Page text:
In this workshop, participants will collectively create a vision for a new, global, citizen-led, and digital-enabled political institution capable of improving the state of the world. There is a need to reimagine politics, and participants will design and craft a new political institution fit for our age.



Information and the Shaping of Preferences

Going Analog: How Traditional Media Tools Can Combat Internet Isolationism
Saturday | 15:00-16:30

(Facilitated by Sara Cooper of the Hertie School of Governance)

This workshop will explore how NGOs, political campaigns and government agencies can use, old-school media tools to reach broad audiences and combat “internet isolationism.” It will look at campaigns that creatively use traditional media tools such as out-of-home advertising, television, canvassing, and community events, to explore ways in which these tools can be used to disseminate information to wider audiences. It will also explore ways that the private, public, and nonprofit sector can use these media tools to shape voter preference on a variety of issues – from candidates to policy initiatives.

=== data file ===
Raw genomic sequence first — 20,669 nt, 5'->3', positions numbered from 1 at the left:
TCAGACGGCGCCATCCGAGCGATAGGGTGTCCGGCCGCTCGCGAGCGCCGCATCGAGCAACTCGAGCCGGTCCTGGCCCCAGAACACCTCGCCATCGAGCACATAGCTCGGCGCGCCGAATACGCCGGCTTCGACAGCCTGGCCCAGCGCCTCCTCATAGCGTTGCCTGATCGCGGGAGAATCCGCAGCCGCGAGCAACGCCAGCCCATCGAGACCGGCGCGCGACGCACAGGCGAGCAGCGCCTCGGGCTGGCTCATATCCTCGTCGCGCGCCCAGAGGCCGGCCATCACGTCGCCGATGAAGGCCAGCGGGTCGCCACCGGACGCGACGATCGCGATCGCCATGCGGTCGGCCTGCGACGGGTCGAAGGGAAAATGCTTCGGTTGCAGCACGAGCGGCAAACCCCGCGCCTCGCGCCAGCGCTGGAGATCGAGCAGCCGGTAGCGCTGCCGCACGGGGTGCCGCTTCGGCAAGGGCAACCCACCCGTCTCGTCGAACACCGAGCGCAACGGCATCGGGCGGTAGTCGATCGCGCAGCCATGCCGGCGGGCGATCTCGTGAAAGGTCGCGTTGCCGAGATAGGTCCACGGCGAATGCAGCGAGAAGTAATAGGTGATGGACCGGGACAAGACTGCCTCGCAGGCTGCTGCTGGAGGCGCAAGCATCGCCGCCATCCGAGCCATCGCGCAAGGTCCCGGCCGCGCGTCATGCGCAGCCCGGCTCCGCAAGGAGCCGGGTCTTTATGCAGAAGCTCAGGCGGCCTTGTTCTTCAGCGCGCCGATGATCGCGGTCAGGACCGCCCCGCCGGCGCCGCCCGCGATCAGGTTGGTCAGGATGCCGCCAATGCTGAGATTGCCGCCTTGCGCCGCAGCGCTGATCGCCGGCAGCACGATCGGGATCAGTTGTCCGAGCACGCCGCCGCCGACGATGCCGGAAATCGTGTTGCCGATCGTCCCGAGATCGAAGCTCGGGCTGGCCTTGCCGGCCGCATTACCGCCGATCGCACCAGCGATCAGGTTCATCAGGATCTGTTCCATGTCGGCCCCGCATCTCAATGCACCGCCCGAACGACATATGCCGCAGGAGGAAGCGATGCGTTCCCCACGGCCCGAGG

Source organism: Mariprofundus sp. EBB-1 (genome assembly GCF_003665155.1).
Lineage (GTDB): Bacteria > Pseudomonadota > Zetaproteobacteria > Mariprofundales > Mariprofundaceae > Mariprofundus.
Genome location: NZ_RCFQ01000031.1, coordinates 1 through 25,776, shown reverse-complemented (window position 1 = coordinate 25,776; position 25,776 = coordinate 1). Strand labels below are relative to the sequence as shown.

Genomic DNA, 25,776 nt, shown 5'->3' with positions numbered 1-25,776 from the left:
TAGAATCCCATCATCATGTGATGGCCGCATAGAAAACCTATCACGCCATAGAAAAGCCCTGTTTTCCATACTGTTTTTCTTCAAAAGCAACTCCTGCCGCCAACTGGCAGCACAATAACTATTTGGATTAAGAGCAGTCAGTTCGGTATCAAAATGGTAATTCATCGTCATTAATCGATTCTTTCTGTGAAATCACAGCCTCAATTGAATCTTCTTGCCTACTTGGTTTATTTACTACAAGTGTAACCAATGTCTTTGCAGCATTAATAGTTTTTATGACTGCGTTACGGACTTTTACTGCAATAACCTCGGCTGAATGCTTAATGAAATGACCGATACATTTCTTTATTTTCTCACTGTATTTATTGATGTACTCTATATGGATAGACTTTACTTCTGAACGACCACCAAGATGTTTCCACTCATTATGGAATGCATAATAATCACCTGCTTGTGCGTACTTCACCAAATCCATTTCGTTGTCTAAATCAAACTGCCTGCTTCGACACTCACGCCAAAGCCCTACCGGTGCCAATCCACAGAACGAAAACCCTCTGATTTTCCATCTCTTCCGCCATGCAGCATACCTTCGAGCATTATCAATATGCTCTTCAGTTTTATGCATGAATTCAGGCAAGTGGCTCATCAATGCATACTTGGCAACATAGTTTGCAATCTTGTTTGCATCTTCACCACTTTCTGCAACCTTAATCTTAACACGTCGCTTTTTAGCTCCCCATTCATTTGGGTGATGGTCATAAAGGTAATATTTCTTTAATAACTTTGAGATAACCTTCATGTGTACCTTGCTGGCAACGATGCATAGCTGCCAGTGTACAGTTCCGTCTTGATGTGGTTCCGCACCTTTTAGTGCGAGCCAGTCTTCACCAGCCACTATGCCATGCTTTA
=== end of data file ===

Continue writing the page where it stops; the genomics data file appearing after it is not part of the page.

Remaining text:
Using Behavioural Economics to Understand Voting Behaviour and the Internet
Saturday | 16:30-18:00

(Facilitated by Ekaterina Selvestru and Virginia Garcia of the London School of Economics)

This workshop aims to help participants acquire a better understanding of two main concepts (i) the irrational side of decision making processes and (ii) the link between cognitive biases and voters’ political behavior on the Internet.


ICT as a Political Communication Tool: Bubbles, Big Data and Political Behaviour
Saturday | 16:30-18:00

(Facilitated by Rafael Goldweig of the Hertie School of Governance)

This workshop aims to discuss the use of ICTs as a political communication tool mainly during elections, but also in a broader sense, analyzing how its use is related to political behavior in general. Topics such as the lack of transparency in social media algorithms, the creation of political “bubbles” based on your likes and interests, polarization and many other aspects of the political behavior online will be discussed.